[Opinion] Pre-Budget 2023 – Correct the Gold Scheme Name

  • Blog|Budget|Finance Act|
  • 5 Min Read
  • By Taxmann
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  • Last Updated on 21 March, 2023

Sovereign Gold Bond Scheme

Authored by Meenakshi Subramaniam – Former IRS Officer

Table of Contents:

1. Section 47 viic

2. Why is it a Bloomer

3. Potential Risks

4. Section 48 (fourth proviso)

5. Go, Gold Gaffe

6. Summing Up

Lord Yama was upset. Chitragupta, the finest draftsman of the universe (after all he was writing deeds and misdeeds of everyone) had made mistakes. He had constantly spelt ‘Yama’ as ‘Yam’ in Budget (they too have a Budget) documents. The Lord learnt that an income tax official, who was part of Budget making exercise on earth had convinced Chitragupta that Yama should be spelt as Yam, as everybody calls the Lord as Yam, not Yama.

Budget 2023 should, as a priority measure, correct the drafting errors appearing in Sovereign Gold Bond scheme, outlined in Income Tax Act. The name of the popular gold offering appears as Sovereign Gold Bond Scheme 2015, throughout, in Income Tax Act. The truth is that it should be just “Sovereign Gold Bond Scheme,” without mention of any year. This is because the gold series are being issued every year, not just 2015.

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1. Section 47 viic

This Section enumerates ‘Transactions not regarded as transfer’ and mentions:

(viic) any transfer of Sovereign Gold Bond issued by the Reserve Bank of India under the Sovereign Gold Bond Scheme, 2015, by way of redemption, by an assessee being an individual;

In this way, Section 47 still refers to the sovereign gold bond as being issued under the Sovereign Gold Bond Scheme, 2015. However, the government issues a new sovereign gold bond scheme every year under a series of tranches for a period of five days each.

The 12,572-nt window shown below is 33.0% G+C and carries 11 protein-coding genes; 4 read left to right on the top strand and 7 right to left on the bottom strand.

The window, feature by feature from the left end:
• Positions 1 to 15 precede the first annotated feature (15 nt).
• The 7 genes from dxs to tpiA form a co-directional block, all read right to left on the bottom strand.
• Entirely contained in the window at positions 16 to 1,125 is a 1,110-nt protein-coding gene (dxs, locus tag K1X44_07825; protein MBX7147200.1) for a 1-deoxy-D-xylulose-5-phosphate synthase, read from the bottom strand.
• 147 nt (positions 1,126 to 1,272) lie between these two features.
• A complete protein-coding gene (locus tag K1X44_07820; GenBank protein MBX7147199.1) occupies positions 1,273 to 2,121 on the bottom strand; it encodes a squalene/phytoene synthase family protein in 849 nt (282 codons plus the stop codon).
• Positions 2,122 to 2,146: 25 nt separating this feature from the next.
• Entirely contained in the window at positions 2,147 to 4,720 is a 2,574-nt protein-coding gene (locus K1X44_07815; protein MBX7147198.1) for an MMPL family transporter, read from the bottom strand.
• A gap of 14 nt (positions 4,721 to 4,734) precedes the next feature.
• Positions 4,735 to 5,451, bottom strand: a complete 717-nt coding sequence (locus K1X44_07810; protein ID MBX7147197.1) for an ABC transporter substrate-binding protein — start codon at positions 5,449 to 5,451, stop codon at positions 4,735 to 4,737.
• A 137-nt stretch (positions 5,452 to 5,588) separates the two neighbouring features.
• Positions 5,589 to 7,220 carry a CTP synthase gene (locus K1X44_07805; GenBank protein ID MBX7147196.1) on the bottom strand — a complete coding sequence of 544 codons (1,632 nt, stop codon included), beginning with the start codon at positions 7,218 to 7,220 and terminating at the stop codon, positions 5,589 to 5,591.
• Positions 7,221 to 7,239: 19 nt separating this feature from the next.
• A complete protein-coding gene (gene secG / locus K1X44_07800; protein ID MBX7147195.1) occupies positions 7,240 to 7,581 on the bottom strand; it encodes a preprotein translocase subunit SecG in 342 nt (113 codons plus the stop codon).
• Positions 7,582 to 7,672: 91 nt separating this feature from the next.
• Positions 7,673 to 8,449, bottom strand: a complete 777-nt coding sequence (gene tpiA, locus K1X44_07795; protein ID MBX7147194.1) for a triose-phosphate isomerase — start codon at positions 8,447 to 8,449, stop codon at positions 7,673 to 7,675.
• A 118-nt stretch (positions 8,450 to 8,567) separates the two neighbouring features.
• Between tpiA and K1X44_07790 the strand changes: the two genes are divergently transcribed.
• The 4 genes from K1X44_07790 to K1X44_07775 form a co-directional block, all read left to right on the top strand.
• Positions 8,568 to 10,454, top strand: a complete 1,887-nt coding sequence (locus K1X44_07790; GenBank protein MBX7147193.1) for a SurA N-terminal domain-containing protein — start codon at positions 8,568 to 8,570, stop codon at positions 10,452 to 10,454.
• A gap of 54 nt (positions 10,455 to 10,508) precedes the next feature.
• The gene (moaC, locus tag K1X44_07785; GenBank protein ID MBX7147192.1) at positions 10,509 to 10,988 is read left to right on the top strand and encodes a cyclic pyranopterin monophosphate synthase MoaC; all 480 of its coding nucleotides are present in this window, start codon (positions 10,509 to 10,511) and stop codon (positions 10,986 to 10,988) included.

Section 47 should be amended to remove the reference of any particular year from the sovereign gold bond scheme.

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2. Why is it a Bloomer?

The puzzling question is how can Sovereign Gold Bond of, say 2023 be issued under Sovereign Gold Bond Scheme of 2015 ? The drafting error is incredulous, if not downright nonsensical.

If it was a scheme, issued for one year, that is, 2015, the nomenclature would not be termed defective. But, every year, new Sovereign Gold Bond series are being brought out, in tranches after tranches.

The press releases may speak of Sovereign Gold Bond series like 2022 or 2023, but the fact remains that Income Tax Act continues to display the name as Sovereign Gold Bond, 2015.

3. Potential Risks

The first tranche was issued during 5-20 November, 2015, at an issue price of Rs. 2,684. The 2022-23-Series III opened for subscription during December 19-December 23, 2022 at an issue price of Rs 5,409 per gram. Now, what happens if 2015 price of Rs.2,684 is considered, denying tax benefit, available on higher Rs. 5,409.

Reference to a particular year, namely, 2015 would also create confusion and mistakes, for departmental officer and taxpayer, where latter would have to explain and prove the year all the time. This is because sovereign gold bonds are being issued, year after year, from as long as 8 years.

Fortunately, the interest of 2.5% given to Sovereign Gold Bond holder twice a year, is same, whether it be 2015 or any other year. It would continue to be taxed under “Income from Other Sources.” Also, thankfully, no TDS is charged on Sovereign Gold Bonds.

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4. Section 48 (fourth proviso)